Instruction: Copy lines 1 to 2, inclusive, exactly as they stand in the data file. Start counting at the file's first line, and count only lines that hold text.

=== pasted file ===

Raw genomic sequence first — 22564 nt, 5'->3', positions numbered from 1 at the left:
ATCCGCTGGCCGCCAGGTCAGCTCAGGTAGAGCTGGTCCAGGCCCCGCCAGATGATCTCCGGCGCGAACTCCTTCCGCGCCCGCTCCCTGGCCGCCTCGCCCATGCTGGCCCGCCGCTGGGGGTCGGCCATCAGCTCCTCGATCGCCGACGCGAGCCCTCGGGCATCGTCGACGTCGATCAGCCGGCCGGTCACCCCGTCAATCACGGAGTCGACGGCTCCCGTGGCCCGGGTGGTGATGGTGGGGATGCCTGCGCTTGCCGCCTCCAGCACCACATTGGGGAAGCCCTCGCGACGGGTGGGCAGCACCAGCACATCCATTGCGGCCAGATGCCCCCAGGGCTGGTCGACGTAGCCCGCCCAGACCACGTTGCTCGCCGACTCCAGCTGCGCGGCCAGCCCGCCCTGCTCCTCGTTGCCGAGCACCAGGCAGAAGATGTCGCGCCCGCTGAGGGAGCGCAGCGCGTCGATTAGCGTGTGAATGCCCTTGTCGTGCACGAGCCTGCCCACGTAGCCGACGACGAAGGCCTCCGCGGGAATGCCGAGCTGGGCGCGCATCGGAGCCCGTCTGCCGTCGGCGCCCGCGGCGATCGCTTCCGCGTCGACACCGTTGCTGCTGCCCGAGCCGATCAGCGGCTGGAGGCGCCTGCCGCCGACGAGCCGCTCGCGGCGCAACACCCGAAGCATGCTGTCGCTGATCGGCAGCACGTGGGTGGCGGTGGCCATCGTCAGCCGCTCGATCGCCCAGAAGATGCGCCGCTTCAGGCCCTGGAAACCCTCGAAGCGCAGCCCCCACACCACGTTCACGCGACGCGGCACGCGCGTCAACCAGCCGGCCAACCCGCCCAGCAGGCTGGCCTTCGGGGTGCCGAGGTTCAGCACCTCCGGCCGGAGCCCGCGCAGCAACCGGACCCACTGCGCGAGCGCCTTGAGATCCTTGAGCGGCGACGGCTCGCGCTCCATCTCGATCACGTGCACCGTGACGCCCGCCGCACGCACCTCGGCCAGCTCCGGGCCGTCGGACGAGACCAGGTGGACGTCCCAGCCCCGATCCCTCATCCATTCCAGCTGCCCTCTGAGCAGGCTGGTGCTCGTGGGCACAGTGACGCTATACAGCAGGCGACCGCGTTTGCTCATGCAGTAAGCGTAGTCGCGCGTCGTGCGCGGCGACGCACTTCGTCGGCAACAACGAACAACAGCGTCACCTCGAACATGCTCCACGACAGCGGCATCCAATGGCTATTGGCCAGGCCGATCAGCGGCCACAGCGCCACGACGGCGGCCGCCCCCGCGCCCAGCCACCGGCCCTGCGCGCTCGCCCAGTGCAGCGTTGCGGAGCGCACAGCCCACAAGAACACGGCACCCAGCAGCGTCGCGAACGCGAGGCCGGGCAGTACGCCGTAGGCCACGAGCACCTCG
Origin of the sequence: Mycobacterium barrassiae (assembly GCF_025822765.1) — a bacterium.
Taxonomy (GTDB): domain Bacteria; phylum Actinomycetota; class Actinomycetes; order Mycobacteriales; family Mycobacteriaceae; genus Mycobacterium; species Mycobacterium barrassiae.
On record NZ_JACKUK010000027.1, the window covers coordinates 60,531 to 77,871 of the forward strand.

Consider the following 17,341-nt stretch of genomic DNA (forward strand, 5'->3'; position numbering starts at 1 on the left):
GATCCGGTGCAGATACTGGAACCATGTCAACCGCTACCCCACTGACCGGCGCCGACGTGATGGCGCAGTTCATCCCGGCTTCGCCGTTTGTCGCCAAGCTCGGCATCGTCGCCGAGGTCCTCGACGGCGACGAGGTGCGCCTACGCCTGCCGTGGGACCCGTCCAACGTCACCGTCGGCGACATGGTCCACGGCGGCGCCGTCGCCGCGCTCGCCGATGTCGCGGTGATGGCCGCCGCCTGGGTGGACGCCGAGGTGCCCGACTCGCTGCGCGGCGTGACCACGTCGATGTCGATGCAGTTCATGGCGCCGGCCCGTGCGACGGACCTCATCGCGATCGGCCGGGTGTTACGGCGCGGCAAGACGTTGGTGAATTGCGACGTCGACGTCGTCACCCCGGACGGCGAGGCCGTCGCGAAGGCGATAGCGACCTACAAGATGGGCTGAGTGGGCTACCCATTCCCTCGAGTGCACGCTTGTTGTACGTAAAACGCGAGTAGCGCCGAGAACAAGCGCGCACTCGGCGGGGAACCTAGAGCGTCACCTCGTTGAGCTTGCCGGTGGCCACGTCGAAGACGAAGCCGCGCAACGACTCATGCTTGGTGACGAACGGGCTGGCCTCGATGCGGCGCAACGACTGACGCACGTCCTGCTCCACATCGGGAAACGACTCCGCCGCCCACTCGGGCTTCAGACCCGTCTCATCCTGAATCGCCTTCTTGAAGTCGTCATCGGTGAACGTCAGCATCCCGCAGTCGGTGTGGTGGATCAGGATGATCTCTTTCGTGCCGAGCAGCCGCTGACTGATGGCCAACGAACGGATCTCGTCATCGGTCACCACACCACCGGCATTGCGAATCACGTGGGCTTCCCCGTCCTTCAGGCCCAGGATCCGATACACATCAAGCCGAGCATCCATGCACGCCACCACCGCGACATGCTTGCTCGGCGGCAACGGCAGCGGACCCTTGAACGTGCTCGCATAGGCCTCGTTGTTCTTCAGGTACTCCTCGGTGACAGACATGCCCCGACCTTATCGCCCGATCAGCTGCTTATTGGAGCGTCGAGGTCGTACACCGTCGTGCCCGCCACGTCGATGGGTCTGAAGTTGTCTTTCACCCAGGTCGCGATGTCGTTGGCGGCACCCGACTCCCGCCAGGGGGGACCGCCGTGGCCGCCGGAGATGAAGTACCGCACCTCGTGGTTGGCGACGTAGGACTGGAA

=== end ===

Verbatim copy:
Raw genomic sequence first — 22564 nt, 5'->3', positions numbered from 1 at the left:
ATCCGCTGGCCGCCAGGTCAGCTCAGGTAGAGCTGGTCCAGGCCCCGCCAGATGATCTCCGGCGCGAACTCCTTCCGCGCCCGCTCCCTGGCCGCCTCGCCCATGCTGGCCCGCCGCTGGGGGTCGGCCATCAGCTCCTCGATCGCCGACGCGAGCCCTCGGGCATCGTCGACGTCGATCAGCCGGCCGGTCACCCCGTCAATCACGGAGTCGACGGCTCCCGTGGCCCGGGTGGTGATGGTGGGGATGCCTGCGCTTGCCGCCTCCAGCACCACATTGGGGAAGCCCTCGCGACGGGTGGGCAGCACCAGCACATCCATTGCGGCCAGATGCCCCCAGGGCTGGTCGACGTAGCCCGCCCAGACCACGTTGCTCGCCGACTCCAGCTGCGCGGCCAGCCCGCCCTGCTCCTCGTTGCCGAGCACCAGGCAGAAGATGTCGCGCCCGCTGAGGGAGCGCAGCGCGTCGATTAGCGTGTGAATGCCCTTGTCGTGCACGAGCCTGCCCACGTAGCCGACGACGAAGGCCTCCGCGGGAATGCCGAGCTGGGCGCGCATCGGAGCCCGTCTGCCGTCGGCGCCCGCGGCGATCGCTTCCGCGTCGACACCGTTGCTGCTGCCCGAGCCGATCAGCGGCTGGAGGCGCCTGCCGCCGACGAGCCGCTCGCGGCGCAACACCCGAAGCATGCTGTCGCTGATCGGCAGCACGTGGGTGGCGGTGGCCATCGTCAGCCGCTCGATCGCCCAGAAGATGCGCCGCTTCAGGCCCTGGAAACCCTCGAAGCGCAGCCCCCACACCACGTTCACGCGACGCGGCACGCGCGTCAACCAGCCGGCCAACCCGCCCAGCAGGCTGGCCTTCGGGGTGCCGAGGTTCAGCACCTCCGGCCGGAGCCCGCGCAGCAACCGGACCCACTGCGCGAGCGCCTTGAGATCCTTGAGCGGCGACGGCTCGCGCTCCATCTCGATCACGTGCACCGTGACGCCCGCCGCACGCACCTCGGCCAGCTCCGGGCCGTCGGACGAGACCAGGTGGACGTCCCAGCCCCGATCCCTCATCCATTCCAGCTGCCCTCTGAGCAGGCTGGTGCTCGTGGGCACAGTGACGCTATACAGCAGGCGACCGCGTTTGCTCATGCAGTAAGCGTAGTCGCGCGTCGTGCGCGGCGACGCACTTCGTCGGCAACAACGAACAACAGCGTCACCTCGAACATGCTCCACGACAGCGGCATCCAATGGCTATTGGCCAGGCCGATCAGCGGCCACAGCGCCACGACGGCGGCCGCCCCCGCGCCCAGCCACCGGCCCTGCGCGCTCGCCCAGTGCAGCGTTGCGGAGCGCACAGCCCACAAGAACACGGCACCCAGCAGCGTCGCGAACGCGAGGCCGGGCAGTACGCCGTAGGCCACGAGCACCTCG